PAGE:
Sunday, May 24, 2009

Day 4: Prague

Prague (or at least the touristy side of Prague) is an extremely walkable city - there's a pretty efficient public transportation system with metro lines and trams, but we just made our way everywhere on foot, which really allowed us to see more of the city and explore along the way. After filling up on Nutella and bread and yogurt and sausage (of course the sausage!) and plenty of coffee, we walked back across Charles Bridge for a visit to Prague Castle, the largest castle complex in the world - this thing has been around in some shape or form since 870. Holy smack, the ninth century...we're getting old here. Of course, getting up to the castle requires a little bit of work. After we tackled a rather daunting series of steps, we found ourselves up at castle level with a fantastic view of the city. We made our way into the castle grounds, threw down some crowns for admittance into the cool parts, and headed off to explore. Unfortunately, we missed the changing of the guard, but I did have a guard moment. Silly pictures just make it that much more fun, right? Thanks to all of my fellow travelers for indulging me in my ridiculous photo moments. One of the most impressive sites was St. Vitus Cathedral. We had a bit of a wait to actually get inside, but it was well worth it. The exterior of the church reminded me a little bit of Notre Dame with its Gothic take and gargoyles. Beautiful stained glass windows by Alphonse Mucha, the crown jewels and...well, and the dead body of Good King Wenceslas, a wooden carving of the city of Prague, crypts of all kinds of important people, ornate artwork all over the was just beautiful. They just don't make 'em like that anymore.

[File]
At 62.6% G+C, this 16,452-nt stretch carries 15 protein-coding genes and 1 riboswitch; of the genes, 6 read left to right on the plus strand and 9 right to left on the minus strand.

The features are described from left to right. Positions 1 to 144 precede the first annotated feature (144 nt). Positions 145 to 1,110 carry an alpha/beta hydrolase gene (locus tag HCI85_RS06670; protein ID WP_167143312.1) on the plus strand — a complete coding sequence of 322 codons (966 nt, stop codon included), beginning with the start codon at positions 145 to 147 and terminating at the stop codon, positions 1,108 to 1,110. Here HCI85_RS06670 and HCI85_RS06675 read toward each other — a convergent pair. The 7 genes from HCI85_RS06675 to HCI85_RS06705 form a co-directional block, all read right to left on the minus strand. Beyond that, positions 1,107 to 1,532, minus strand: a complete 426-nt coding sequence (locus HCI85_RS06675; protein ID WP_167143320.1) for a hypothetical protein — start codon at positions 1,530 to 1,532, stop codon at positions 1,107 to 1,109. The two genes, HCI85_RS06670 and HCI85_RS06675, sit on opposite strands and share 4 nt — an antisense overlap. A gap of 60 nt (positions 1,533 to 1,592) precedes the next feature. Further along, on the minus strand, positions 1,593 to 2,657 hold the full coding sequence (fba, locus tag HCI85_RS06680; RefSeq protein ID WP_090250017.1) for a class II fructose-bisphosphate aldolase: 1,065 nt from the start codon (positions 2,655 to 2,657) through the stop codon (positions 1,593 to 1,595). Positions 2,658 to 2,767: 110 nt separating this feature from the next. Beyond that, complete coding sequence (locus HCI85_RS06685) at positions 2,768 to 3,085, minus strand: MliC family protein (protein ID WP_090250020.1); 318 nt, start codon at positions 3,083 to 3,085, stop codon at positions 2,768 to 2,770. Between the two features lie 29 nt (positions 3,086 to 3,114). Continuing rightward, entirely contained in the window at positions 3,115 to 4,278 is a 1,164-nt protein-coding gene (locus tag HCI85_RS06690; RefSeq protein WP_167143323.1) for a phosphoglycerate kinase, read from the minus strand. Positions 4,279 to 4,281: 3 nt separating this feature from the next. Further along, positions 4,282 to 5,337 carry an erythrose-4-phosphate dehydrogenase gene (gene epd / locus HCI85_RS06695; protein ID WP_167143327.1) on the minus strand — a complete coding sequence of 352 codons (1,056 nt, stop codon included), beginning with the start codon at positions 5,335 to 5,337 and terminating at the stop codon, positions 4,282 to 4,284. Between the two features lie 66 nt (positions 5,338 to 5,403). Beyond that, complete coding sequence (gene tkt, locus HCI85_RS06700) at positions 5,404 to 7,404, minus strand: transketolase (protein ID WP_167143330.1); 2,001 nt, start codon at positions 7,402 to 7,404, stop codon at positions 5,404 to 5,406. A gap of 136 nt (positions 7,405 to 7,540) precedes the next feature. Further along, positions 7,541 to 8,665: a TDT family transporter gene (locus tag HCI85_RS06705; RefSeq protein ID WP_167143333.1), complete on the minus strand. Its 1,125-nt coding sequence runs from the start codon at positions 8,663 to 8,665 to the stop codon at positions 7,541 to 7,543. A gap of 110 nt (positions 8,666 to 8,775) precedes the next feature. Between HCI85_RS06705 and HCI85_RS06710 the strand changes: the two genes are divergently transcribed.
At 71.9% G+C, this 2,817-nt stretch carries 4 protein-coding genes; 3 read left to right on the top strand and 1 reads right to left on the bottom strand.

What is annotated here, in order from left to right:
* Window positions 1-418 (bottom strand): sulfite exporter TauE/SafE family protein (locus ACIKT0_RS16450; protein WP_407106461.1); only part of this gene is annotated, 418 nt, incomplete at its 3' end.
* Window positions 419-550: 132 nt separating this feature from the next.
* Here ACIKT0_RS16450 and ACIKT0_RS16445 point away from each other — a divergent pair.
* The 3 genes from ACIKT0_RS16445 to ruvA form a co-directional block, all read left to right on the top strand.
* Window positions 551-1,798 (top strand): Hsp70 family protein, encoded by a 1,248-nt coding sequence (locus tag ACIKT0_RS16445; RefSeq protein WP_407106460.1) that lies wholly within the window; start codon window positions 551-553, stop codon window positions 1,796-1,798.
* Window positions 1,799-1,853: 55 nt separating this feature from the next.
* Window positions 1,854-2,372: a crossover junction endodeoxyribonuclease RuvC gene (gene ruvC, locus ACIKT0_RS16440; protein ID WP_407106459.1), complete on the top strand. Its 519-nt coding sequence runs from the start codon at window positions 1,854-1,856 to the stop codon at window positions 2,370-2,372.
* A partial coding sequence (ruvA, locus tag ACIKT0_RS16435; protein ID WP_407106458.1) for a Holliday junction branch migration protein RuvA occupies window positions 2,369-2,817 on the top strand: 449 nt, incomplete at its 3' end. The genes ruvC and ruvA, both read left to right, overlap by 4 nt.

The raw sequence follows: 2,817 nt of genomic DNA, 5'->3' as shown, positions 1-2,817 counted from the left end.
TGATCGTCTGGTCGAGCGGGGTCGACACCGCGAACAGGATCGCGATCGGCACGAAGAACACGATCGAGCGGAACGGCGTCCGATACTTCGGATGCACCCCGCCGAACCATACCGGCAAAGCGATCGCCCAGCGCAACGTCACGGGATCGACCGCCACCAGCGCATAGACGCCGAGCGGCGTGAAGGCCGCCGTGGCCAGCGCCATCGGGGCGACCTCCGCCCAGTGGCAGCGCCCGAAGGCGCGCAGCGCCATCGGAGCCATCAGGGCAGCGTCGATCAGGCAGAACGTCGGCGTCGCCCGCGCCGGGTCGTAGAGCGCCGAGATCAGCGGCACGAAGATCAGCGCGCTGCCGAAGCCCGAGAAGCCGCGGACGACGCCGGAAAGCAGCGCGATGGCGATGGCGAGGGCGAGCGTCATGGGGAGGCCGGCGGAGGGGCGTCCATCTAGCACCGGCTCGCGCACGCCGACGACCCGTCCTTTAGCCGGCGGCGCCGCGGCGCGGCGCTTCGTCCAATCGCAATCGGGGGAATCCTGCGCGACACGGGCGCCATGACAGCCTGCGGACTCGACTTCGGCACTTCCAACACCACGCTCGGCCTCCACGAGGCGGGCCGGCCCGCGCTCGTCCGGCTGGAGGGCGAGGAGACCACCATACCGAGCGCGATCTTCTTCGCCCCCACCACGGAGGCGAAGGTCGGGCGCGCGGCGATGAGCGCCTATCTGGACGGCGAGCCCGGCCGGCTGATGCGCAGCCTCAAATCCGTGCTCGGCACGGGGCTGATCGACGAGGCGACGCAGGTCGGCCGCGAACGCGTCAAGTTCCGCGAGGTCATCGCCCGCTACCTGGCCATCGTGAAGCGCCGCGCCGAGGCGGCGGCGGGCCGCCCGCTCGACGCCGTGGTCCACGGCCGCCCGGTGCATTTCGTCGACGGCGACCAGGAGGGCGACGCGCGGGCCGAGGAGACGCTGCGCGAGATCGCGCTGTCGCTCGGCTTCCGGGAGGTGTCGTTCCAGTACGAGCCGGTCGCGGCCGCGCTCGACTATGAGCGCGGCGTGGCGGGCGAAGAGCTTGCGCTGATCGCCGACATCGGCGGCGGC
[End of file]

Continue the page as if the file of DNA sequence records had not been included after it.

We then headed over to Vladislav Hall, which served (among other things) as a marketplace for the nobility so they didn't have to mingle with the common folk. It even included a staircase that could accommodate horses zooming in for jousting matches when there was inclement weather. Indoor jousting - yipes. Another highlight - the rooms where angry citizen mobs stormed in and threw town leaders out the windows. They landed in piles o' horse poo. Fitting, I'm guessing, for whatever they did to prompt the throw-out-the-window business. Other stops on the castle tour included St. George's Basilica (so ridiculously old) and Golden Lane, which used to be the home of goldsmiths back in the day and is now the home of cutesy stores drawing in the tourist crowd.